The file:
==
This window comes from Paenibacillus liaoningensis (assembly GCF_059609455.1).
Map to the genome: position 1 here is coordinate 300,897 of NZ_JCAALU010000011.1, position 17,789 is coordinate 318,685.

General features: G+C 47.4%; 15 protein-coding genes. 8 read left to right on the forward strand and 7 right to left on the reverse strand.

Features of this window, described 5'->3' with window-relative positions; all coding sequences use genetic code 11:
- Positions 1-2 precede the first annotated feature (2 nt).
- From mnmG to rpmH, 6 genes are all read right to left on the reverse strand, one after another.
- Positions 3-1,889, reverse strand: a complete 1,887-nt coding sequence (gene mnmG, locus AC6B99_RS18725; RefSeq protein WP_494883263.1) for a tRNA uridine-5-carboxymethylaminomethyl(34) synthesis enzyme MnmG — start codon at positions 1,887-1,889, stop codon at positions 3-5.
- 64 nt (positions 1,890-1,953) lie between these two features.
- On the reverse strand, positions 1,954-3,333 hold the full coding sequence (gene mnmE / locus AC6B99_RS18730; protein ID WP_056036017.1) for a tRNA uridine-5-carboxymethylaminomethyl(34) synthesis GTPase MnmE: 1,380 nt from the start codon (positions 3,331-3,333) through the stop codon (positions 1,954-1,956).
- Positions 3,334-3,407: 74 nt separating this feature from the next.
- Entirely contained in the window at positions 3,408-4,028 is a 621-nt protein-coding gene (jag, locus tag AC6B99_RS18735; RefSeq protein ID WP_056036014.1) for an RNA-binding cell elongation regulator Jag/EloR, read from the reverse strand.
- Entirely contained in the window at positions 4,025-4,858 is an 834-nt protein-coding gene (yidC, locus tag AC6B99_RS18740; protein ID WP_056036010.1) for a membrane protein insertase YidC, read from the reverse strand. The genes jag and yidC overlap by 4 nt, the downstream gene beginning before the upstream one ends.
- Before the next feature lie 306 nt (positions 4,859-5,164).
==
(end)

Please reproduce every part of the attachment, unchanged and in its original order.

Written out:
This window comes from Paenibacillus liaoningensis (assembly GCF_059609455.1).
Map to the genome: position 1 here is coordinate 300,897 of NZ_JCAALU010000011.1, position 17,789 is coordinate 318,685.

General features: G+C 47.4%; 15 protein-coding genes. 8 read left to right on the forward strand and 7 right to left on the reverse strand.

Features of this window, described 5'->3' with window-relative positions; all coding sequences use genetic code 11:
- Positions 1-2 precede the first annotated feature (2 nt).
- From mnmG to rpmH, 6 genes are all read right to left on the reverse strand, one after another.
- Positions 3-1,889, reverse strand: a complete 1,887-nt coding sequence (gene mnmG, locus AC6B99_RS18725; RefSeq protein WP_494883263.1) for a tRNA uridine-5-carboxymethylaminomethyl(34) synthesis enzyme MnmG — start codon at positions 1,887-1,889, stop codon at positions 3-5.
- 64 nt (positions 1,890-1,953) lie between these two features.
- On the reverse strand, positions 1,954-3,333 hold the full coding sequence (gene mnmE / locus AC6B99_RS18730; protein ID WP_056036017.1) for a tRNA uridine-5-carboxymethylaminomethyl(34) synthesis GTPase MnmE: 1,380 nt from the start codon (positions 3,331-3,333) through the stop codon (positions 1,954-1,956).
- Positions 3,334-3,407: 74 nt separating this feature from the next.
- Entirely contained in the window at positions 3,408-4,028 is a 621-nt protein-coding gene (jag, locus tag AC6B99_RS18735; RefSeq protein ID WP_056036014.1) for an RNA-binding cell elongation regulator Jag/EloR, read from the reverse strand.
- Entirely contained in the window at positions 4,025-4,858 is an 834-nt protein-coding gene (yidC, locus tag AC6B99_RS18740; protein ID WP_056036010.1) for a membrane protein insertase YidC, read from the reverse strand. The genes jag and yidC overlap by 4 nt, the downstream gene beginning before the upstream one ends.
- Before the next feature lie 306 nt (positions 4,859-5,164).